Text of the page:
[Mono-devel-list] Performance issues with security permissions

Sebastien Pouliot spouliot at videotron.ca
Tue Jan 25 16:47:57 EST 2005

> > * So the only thing creating the permission object does (without
> > --security) is more memory allocations, additional garbage collection...
> > All bad for Mono's performance. So the pattern was changed to something
> > like:
> >
> > 	public static string GetEnvironmentVariable (string name)
> > 	{
> > 		if (SecurityManager.SecurityEnabled) {
> > 			new EnvironmentPermission
> Yep, this looks good: it's the reason I insisted we'd use the
> --security option.

And it's a good idea ;-)

The important point (that I missed to mention earlier) is that --security
and SecurityManager.SecurityEnabled aren't _exactly_ the same thing. I.e.
not supplying --security removes more security checks than setting
SecurityManager.SecurityEnabled = false.

A visible case (right now) is that non-CAS security permissions, like
PrincipalPermission, won't be executed (by default) using declarative
security but will still work as expected if imperative security is used. In
contrast the MS runtime would execute this in both case.

> > * Now the property value for SecurityManager.SecurityEnabled reside in
> > unmanaged code (so it can be used over there and so we can't reflect on
> > the field to change its value). This means an internal call each time.
> >
> > To avoid this the JIT _could_ produce code to replace SystemManager.
> > SecurityEnabled by false when --security isn't enabled. In this case the
> > permission creation/demand would be treated as dead code (and possibly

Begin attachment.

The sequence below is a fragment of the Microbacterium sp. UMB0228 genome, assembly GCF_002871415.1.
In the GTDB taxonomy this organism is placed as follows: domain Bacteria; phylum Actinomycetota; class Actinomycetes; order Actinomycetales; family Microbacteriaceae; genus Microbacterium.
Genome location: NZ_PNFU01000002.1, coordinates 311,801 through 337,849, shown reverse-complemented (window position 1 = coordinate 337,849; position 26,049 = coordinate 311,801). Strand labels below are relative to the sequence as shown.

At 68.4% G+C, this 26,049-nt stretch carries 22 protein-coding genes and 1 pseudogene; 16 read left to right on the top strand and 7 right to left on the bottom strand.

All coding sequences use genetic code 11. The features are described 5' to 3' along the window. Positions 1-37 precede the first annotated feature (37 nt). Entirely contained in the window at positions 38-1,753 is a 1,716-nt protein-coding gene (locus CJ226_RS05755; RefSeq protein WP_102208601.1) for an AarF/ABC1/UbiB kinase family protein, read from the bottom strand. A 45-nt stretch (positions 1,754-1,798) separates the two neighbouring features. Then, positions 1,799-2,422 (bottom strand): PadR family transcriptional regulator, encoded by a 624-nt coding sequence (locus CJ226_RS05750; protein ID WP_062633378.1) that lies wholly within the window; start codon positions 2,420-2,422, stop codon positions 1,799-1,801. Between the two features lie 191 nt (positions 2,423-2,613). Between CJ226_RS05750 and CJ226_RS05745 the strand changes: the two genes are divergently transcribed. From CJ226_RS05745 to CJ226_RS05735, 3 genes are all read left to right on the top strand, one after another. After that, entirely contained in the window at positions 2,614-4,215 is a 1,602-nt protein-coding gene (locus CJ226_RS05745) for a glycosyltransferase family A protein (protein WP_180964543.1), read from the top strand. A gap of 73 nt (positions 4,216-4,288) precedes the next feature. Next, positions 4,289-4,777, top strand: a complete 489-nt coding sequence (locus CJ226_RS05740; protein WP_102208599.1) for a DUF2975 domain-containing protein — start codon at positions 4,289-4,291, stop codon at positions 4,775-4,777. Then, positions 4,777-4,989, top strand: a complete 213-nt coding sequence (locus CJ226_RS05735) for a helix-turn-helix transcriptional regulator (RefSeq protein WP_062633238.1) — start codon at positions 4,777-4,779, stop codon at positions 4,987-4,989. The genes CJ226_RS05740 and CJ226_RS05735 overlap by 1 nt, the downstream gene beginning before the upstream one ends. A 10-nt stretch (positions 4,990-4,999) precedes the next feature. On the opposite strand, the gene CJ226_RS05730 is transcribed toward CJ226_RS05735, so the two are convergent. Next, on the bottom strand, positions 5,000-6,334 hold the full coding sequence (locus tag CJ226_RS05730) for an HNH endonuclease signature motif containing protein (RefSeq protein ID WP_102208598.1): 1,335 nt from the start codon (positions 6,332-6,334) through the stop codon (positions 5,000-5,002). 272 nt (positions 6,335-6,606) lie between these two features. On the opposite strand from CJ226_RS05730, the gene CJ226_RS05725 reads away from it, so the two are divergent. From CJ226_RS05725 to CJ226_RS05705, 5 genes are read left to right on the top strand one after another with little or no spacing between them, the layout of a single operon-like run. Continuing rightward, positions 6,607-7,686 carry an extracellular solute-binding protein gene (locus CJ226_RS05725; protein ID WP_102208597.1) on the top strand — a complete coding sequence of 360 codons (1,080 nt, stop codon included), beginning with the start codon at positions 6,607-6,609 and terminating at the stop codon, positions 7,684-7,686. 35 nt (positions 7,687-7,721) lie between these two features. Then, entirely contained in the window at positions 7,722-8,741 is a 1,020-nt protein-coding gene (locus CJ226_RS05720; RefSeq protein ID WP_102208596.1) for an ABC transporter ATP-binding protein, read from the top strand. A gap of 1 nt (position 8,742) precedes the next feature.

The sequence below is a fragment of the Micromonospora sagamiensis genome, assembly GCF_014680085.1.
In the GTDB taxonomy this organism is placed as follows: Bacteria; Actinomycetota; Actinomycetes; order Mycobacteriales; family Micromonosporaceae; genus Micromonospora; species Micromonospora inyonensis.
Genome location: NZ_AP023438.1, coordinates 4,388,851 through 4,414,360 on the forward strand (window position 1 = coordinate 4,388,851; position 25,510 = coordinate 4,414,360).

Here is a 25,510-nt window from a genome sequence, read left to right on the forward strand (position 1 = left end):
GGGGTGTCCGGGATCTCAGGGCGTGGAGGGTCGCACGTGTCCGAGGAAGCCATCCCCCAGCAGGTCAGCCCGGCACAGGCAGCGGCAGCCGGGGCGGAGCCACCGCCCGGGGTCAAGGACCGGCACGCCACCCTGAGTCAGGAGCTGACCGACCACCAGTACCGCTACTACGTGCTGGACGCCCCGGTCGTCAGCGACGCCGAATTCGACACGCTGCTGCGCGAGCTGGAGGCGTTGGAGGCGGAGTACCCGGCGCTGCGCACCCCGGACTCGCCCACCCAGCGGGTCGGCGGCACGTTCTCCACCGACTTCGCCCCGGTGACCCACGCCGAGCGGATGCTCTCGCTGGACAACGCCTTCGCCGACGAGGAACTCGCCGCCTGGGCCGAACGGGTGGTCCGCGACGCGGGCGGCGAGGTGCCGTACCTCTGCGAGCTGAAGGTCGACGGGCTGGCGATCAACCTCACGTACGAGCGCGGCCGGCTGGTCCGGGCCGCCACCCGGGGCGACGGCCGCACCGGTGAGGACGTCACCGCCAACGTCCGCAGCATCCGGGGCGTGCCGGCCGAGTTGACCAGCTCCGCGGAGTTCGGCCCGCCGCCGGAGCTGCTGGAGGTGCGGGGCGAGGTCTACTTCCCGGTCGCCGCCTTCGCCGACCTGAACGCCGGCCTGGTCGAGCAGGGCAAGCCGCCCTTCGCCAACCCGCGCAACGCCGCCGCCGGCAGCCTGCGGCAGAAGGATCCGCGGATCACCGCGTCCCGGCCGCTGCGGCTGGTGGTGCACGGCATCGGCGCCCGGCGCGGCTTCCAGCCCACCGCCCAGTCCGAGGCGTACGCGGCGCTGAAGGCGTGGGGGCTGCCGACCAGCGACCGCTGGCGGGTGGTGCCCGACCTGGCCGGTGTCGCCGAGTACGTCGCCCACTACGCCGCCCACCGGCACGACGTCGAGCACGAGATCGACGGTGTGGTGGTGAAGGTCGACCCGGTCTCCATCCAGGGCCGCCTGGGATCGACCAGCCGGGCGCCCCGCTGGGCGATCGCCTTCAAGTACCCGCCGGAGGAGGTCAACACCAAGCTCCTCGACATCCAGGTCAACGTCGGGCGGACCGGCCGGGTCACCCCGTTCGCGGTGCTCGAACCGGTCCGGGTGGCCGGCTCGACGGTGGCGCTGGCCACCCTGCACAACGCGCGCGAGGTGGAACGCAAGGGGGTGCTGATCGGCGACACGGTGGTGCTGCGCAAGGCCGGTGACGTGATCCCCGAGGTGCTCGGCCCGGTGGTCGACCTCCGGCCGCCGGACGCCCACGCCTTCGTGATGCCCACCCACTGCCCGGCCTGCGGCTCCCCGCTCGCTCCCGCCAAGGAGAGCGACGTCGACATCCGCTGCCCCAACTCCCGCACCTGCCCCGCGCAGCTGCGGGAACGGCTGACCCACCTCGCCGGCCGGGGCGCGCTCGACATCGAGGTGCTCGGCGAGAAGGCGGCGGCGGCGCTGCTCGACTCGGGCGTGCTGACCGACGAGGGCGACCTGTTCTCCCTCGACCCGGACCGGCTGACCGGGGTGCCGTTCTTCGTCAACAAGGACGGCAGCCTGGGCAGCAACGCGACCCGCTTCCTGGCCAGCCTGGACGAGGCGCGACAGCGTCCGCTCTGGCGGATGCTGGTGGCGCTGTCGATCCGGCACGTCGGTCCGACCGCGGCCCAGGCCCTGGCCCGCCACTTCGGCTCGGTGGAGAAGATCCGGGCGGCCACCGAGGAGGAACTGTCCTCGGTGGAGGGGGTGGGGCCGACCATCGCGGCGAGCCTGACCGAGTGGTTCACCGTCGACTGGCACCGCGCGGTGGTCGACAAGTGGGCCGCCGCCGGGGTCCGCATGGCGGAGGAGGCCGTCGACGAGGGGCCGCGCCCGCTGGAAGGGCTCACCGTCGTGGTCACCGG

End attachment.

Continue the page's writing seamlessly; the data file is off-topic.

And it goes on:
> > totally removed by optimizations).
> >
> > 	??? is it worth it ???
> Yes, it is.

Great :)

> We'll do two things: if --security is not provided,
> the call will be changed to a false boolean value. I committed last week
> a change that will enable the code to be removed in this case also
> when the default optimization options are used (I needed it to remove
> code as well in some experimental code I had written).
> The other thing is: if --security is provided, the icall will be
> changed to a simple load from the memory location where the flag
> is stored,
> so it will be quite fast to execute. This could be optimized so
> that once the value is set to false we always return a false boolean
> constant (if we agree that in that case results should be considered
> undefined).

Want me to open a bugzilla issue on that ?

> >         * Another example is demanding a permission that is already
> >         demanded by something else down the execution stack. This is why
> >         Environment.CurrentDirectory doesn't check for PathDiscovery
> >         permissions because System.IO.Directory already does the job.
> A demand () in a call frame could mark the callframe if it succedes
> and an new demand would need to wlak the stack just to that point
> (this doesn't get rid of the obj creation ovehead, though...).

We could mark the stack with an Assert (either in the source code or as
an optimization) but evaluating an Demand/Assert on a frame is nearly
identical (i.e. calling IsSubsetOf), so this will likely only help if
we're looping.

Sebastien Pouliot
home: spouliot at videotron.ca
blog: http://pages.infinit.net/ctech/poupou.html

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